Even within media from our own community it is difficult to source information on the global experiences of lesbians, although the lesbians of the world face double oppression as women and homosexuals.

Furthermore we see an ongoing war waged against women who do not demonstrate femininity or comply with the female sex role, with women continuing to be encouraged to see gender non conformity or gender resistance as evidence of masculinity.

And while lesbian visibility is under threat, the concrete situation for lesbians around the world remains dire. The world remains male dominated, with female exploitation underpinning social structures.  The situation is exacerbated by widespread and powerful religious opposition, vestiges of colonial homophobia, brutal racism and the rise in sharply right wing politics in many countries and regions.

On Lesbian Visibility Day 2019, as always, Listening2Lesbians focuses on lesbians, lesbian experiences and lesbian resistance around the world.

We ask you to support lesbians and do the same.

Liz and Ari, Listening2Lesbians

Black Lesbian Resistance and Resilience: Sheila Alexander-Reid

Women in the Life 1994

Women in the Life Magazine in its second year of publication in 1994.

“In 1992, I started Women in the Life, Inc., an events management company that created safe spaces for Black lesbians to interact through dance parties, concerts, fundraisers, and open mic poetry sessions in over 50 locations in Washington, D.C. alone, not to mention Baltimore, Philadelphia, New York, and Atlanta. Some of the many artists featured at Women in the Life events included Grace JonesC+C Music FactoryCeCe PenistonMeshell Ndegecocello, R. Erica DoyleSamiya A. BashirKarma Mayet JohnsonPamela SneedMichelle ParkersonVenus ThrashMichaela HarrisonBarbara Tucker, ONYX, and Staceyann Chinn. Over a ten-year period, with the help of friends Charlene Hamilton, Darlene Rogers, Chris Vera, Lois Alexander, the late Phyllis Croom and so many more, I published a total of 86 issues of Women in the Life Magazine, which addressed issues that impacted our community both in Washington, D.C., throughout the United States, and internationally. The magazine was distributed nationally.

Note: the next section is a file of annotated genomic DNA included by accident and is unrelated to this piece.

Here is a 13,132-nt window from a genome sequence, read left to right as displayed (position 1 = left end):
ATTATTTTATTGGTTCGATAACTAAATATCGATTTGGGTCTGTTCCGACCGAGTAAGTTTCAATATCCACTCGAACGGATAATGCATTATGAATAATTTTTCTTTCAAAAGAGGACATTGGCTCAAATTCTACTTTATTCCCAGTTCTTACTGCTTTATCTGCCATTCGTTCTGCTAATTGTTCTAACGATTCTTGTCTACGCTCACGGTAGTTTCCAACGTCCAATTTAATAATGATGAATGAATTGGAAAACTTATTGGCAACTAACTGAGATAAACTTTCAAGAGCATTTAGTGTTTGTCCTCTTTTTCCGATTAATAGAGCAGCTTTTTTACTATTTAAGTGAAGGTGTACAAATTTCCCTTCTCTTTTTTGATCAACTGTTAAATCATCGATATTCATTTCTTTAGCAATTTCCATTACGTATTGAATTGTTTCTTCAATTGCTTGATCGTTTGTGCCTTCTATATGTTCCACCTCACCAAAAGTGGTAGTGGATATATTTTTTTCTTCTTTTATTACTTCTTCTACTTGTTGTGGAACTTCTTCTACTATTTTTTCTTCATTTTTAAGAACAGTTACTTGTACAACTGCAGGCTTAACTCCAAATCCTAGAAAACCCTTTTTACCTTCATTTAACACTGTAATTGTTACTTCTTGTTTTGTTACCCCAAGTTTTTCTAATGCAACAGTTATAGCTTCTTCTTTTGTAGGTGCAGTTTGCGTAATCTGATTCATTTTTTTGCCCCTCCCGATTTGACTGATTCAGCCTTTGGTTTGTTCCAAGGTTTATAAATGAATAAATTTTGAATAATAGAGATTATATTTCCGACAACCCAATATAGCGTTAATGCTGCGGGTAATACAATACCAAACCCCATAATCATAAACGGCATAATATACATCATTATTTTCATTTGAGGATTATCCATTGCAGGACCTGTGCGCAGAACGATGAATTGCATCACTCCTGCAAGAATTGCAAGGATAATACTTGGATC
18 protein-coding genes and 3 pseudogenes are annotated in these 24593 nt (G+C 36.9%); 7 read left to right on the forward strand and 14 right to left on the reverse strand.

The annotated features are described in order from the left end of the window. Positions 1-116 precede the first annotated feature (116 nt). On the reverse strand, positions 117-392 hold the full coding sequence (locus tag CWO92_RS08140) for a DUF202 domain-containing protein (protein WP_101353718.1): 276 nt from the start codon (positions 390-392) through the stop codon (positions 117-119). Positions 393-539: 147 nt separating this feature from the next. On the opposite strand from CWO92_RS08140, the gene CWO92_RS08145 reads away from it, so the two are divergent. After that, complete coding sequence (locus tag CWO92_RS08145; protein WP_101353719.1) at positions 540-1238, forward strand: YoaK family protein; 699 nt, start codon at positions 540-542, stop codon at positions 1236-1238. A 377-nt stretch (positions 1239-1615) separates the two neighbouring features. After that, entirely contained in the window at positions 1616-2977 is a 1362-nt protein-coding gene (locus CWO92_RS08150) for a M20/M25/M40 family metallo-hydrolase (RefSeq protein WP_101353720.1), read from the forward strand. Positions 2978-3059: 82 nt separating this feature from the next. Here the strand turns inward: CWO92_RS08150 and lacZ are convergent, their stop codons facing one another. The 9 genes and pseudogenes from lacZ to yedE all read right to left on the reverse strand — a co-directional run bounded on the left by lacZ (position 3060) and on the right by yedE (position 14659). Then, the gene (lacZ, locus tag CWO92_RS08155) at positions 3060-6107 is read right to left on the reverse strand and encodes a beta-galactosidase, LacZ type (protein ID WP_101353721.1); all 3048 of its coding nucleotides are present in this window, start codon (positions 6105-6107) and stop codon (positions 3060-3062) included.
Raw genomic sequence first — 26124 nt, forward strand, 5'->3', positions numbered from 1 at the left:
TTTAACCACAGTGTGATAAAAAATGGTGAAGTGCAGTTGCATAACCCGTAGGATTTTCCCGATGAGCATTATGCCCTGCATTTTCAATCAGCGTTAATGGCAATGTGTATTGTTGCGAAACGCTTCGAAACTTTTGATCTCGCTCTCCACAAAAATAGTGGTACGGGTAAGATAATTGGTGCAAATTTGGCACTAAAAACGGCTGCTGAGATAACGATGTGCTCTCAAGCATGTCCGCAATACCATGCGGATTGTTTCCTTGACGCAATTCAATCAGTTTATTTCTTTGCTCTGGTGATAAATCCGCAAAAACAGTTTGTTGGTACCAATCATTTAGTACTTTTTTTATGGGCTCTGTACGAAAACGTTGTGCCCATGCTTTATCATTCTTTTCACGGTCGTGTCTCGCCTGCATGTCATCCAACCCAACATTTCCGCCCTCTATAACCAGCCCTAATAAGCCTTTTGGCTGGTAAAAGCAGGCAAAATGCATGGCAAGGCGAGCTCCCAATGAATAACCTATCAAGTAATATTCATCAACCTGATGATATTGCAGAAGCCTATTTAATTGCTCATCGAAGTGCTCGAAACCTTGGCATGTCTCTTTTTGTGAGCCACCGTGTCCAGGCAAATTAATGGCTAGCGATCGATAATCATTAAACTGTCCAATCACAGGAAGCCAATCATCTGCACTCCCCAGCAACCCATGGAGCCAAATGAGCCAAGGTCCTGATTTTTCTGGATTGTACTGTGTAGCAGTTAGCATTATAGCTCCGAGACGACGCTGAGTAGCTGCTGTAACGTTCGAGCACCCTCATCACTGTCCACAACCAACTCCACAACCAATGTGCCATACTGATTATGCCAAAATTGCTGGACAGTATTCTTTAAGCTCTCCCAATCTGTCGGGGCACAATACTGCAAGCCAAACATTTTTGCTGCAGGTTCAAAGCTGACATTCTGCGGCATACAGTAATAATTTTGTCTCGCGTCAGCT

Continue reading at: https://thefeministwire.com/2019/02/black-lesbian-resistance-and-resilience/

USA: Lesbian waitress speaks out against hate – I’m not a f@g, I’m a dyke

Michele Crider

I’m not a f@g, I’m a dyke: Michele Crider speaks to the customers who refused to tip her and said “I don’t tip f@gs”

Michele Crider said she was working a lunch shift on Tuesday at the Dash-In restaurant in Fort Wayne, where she has worked for almost a year, when she was assigned a table occupied by two men “who were not that nice.”

Eight years in the service industry have taught her to recognize when customers seem to want their space, she told NBC News in a phone interview Thursday. That seemed to be the case with the two men at this table.

But when Crider, who is gay, went to pick up the check after the men left, she found: “I don’t tip f—,” written on it.

Continue reading at: https://www.nbcnews.com/feature/nbc-out/indiana-waitress-viral-video-addresses-customer-who-wrote-gay-slur-n974191 (Source)